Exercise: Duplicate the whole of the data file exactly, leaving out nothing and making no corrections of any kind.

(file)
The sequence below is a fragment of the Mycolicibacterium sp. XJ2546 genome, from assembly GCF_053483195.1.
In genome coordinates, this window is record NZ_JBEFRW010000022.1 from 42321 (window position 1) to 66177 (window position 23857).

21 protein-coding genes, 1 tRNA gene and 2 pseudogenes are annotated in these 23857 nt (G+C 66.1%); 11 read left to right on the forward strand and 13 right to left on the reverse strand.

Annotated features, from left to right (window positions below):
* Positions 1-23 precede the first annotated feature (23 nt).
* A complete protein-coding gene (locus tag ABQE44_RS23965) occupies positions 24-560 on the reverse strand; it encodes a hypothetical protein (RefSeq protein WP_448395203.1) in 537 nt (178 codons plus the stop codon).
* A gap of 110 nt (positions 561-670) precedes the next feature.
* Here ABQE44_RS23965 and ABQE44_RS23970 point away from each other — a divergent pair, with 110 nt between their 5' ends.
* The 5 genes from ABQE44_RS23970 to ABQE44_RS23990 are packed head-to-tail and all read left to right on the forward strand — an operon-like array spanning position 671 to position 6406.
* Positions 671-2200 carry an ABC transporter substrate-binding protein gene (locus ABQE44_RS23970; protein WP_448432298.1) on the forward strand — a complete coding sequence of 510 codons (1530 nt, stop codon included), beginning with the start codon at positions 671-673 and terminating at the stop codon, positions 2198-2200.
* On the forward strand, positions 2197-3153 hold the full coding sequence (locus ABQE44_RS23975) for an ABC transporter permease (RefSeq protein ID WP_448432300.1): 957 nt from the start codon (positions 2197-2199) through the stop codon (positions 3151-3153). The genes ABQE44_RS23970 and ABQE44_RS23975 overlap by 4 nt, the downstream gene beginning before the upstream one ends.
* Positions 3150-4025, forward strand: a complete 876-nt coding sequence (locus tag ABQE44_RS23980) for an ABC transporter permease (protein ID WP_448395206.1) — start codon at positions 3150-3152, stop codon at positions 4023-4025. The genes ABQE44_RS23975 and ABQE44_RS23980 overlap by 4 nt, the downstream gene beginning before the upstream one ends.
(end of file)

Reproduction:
The sequence below is a fragment of the Mycolicibacterium sp. XJ2546 genome, from assembly GCF_053483195.1.
In genome coordinates, this window is record NZ_JBEFRW010000022.1 from 42321 (window position 1) to 66177 (window position 23857).

21 protein-coding genes, 1 tRNA gene and 2 pseudogenes are annotated in these 23857 nt (G+C 66.1%); 11 read left to right on the forward strand and 13 right to left on the reverse strand.

Annotated features, from left to right (window positions below):
* Positions 1-23 precede the first annotated feature (23 nt).
* A complete protein-coding gene (locus tag ABQE44_RS23965) occupies positions 24-560 on the reverse strand; it encodes a hypothetical protein (RefSeq protein WP_448395203.1) in 537 nt (178 codons plus the stop codon).
* A gap of 110 nt (positions 561-670) precedes the next feature.
* Here ABQE44_RS23965 and ABQE44_RS23970 point away from each other — a divergent pair, with 110 nt between their 5' ends.
* The 5 genes from ABQE44_RS23970 to ABQE44_RS23990 are packed head-to-tail and all read left to right on the forward strand — an operon-like array spanning position 671 to position 6406.
* Positions 671-2200 carry an ABC transporter substrate-binding protein gene (locus ABQE44_RS23970; protein WP_448432298.1) on the forward strand — a complete coding sequence of 510 codons (1530 nt, stop codon included), beginning with the start codon at positions 671-673 and terminating at the stop codon, positions 2198-2200.
* On the forward strand, positions 2197-3153 hold the full coding sequence (locus ABQE44_RS23975) for an ABC transporter permease (RefSeq protein ID WP_448432300.1): 957 nt from the start codon (positions 2197-2199) through the stop codon (positions 3151-3153). The genes ABQE44_RS23970 and ABQE44_RS23975 overlap by 4 nt, the downstream gene beginning before the upstream one ends.
* Positions 3150-4025, forward strand: a complete 876-nt coding sequence (locus tag ABQE44_RS23980) for an ABC transporter permease (protein ID WP_448395206.1) — start codon at positions 3150-3152, stop codon at positions 4023-4025. The genes ABQE44_RS23975 and ABQE44_RS23980 overlap by 4 nt, the downstream gene beginning before the upstream one ends.